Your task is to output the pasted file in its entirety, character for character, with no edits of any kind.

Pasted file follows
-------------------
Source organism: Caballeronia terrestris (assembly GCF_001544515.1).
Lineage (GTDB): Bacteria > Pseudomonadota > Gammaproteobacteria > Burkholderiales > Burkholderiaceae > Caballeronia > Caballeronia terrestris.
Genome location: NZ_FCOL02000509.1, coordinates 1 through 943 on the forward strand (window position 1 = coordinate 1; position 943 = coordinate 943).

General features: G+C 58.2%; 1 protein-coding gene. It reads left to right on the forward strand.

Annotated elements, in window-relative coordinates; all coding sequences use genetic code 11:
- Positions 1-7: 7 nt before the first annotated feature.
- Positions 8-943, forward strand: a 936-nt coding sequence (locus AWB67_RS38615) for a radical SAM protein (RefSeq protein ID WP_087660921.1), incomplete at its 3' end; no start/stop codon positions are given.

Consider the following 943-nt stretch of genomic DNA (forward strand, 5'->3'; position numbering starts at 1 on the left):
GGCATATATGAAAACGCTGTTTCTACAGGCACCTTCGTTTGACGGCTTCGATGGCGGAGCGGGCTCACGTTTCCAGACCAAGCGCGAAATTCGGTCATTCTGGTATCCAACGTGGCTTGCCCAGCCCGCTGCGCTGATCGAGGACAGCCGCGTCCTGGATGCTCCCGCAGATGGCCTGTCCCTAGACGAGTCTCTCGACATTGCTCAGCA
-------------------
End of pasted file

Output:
Source organism: Caballeronia terrestris (assembly GCF_001544515.1).
Lineage (GTDB): Bacteria > Pseudomonadota > Gammaproteobacteria > Burkholderiales > Burkholderiaceae > Caballeronia > Caballeronia terrestris.
Genome location: NZ_FCOL02000509.1, coordinates 1 through 943 on the forward strand (window position 1 = coordinate 1; position 943 = coordinate 943).

General features: G+C 58.2%; 1 protein-coding gene. It reads left to right on the forward strand.

Annotated elements, in window-relative coordinates; all coding sequences use genetic code 11:
- Positions 1-7: 7 nt before the first annotated feature.
- Positions 8-943, forward strand: a 936-nt coding sequence (locus AWB67_RS38615) for a radical SAM protein (RefSeq protein ID WP_087660921.1), incomplete at its 3' end; no start/stop codon positions are given.

Consider the following 943-nt stretch of genomic DNA (forward strand, 5'->3'; position numbering starts at 1 on the left):
GGCATATATGAAAACGCTGTTTCTACAGGCACCTTCGTTTGACGGCTTCGATGGCGGAGCGGGCTCACGTTTCCAGACCAAGCGCGAAATTCGGTCATTCTGGTATCCAACGTGGCTTGCCCAGCCCGCTGCGCTGATCGAGGACAGCCGCGTCCTGGATGCTCCCGCAGATGGCCTGTCCCTAGACGAGTCTCTCGACATTGCTCAGCA